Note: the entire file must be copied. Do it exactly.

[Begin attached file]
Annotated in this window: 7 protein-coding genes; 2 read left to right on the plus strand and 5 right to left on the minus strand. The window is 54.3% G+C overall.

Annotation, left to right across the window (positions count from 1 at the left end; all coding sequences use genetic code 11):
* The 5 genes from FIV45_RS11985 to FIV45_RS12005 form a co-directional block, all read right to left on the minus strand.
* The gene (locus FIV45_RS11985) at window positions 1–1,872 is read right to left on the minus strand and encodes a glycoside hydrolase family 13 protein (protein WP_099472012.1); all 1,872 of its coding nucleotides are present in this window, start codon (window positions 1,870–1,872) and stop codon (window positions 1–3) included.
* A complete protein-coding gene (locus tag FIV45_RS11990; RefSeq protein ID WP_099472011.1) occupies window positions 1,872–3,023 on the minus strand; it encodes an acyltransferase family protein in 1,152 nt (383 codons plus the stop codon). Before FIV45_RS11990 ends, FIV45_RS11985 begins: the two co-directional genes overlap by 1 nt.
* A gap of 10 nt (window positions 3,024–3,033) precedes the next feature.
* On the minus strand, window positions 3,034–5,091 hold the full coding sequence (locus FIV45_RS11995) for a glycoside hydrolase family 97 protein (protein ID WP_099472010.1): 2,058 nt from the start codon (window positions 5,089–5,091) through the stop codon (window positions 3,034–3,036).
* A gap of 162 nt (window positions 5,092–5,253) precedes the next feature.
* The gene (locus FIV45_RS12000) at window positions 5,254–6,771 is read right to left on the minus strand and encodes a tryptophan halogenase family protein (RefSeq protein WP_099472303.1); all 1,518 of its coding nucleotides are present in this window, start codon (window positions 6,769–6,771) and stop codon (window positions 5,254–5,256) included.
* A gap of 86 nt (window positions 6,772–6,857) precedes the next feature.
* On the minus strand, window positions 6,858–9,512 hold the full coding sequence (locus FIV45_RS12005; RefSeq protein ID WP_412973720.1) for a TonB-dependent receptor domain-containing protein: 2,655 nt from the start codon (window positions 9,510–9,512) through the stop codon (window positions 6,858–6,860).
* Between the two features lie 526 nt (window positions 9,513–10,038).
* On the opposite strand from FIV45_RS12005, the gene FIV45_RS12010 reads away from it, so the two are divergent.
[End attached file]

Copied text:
Annotated in this window: 7 protein-coding genes; 2 read left to right on the plus strand and 5 right to left on the minus strand. The window is 54.3% G+C overall.

Annotation, left to right across the window (positions count from 1 at the left end; all coding sequences use genetic code 11):
* The 5 genes from FIV45_RS11985 to FIV45_RS12005 form a co-directional block, all read right to left on the minus strand.
* The gene (locus FIV45_RS11985) at window positions 1–1,872 is read right to left on the minus strand and encodes a glycoside hydrolase family 13 protein (protein WP_099472012.1); all 1,872 of its coding nucleotides are present in this window, start codon (window positions 1,870–1,872) and stop codon (window positions 1–3) included.
* A complete protein-coding gene (locus tag FIV45_RS11990; RefSeq protein ID WP_099472011.1) occupies window positions 1,872–3,023 on the minus strand; it encodes an acyltransferase family protein in 1,152 nt (383 codons plus the stop codon). Before FIV45_RS11990 ends, FIV45_RS11985 begins: the two co-directional genes overlap by 1 nt.
* A gap of 10 nt (window positions 3,024–3,033) precedes the next feature.
* On the minus strand, window positions 3,034–5,091 hold the full coding sequence (locus FIV45_RS11995) for a glycoside hydrolase family 97 protein (protein ID WP_099472010.1): 2,058 nt from the start codon (window positions 5,089–5,091) through the stop codon (window positions 3,034–3,036).
* A gap of 162 nt (window positions 5,092–5,253) precedes the next feature.
* The gene (locus FIV45_RS12000) at window positions 5,254–6,771 is read right to left on the minus strand and encodes a tryptophan halogenase family protein (RefSeq protein WP_099472303.1); all 1,518 of its coding nucleotides are present in this window, start codon (window positions 6,769–6,771) and stop codon (window positions 5,254–5,256) included.
* A gap of 86 nt (window positions 6,772–6,857) precedes the next feature.
* On the minus strand, window positions 6,858–9,512 hold the full coding sequence (locus FIV45_RS12005; RefSeq protein ID WP_412973720.1) for a TonB-dependent receptor domain-containing protein: 2,655 nt from the start codon (window positions 9,510–9,512) through the stop codon (window positions 6,858–6,860).
* Between the two features lie 526 nt (window positions 9,513–10,038).
* On the opposite strand from FIV45_RS12005, the gene FIV45_RS12010 reads away from it, so the two are divergent.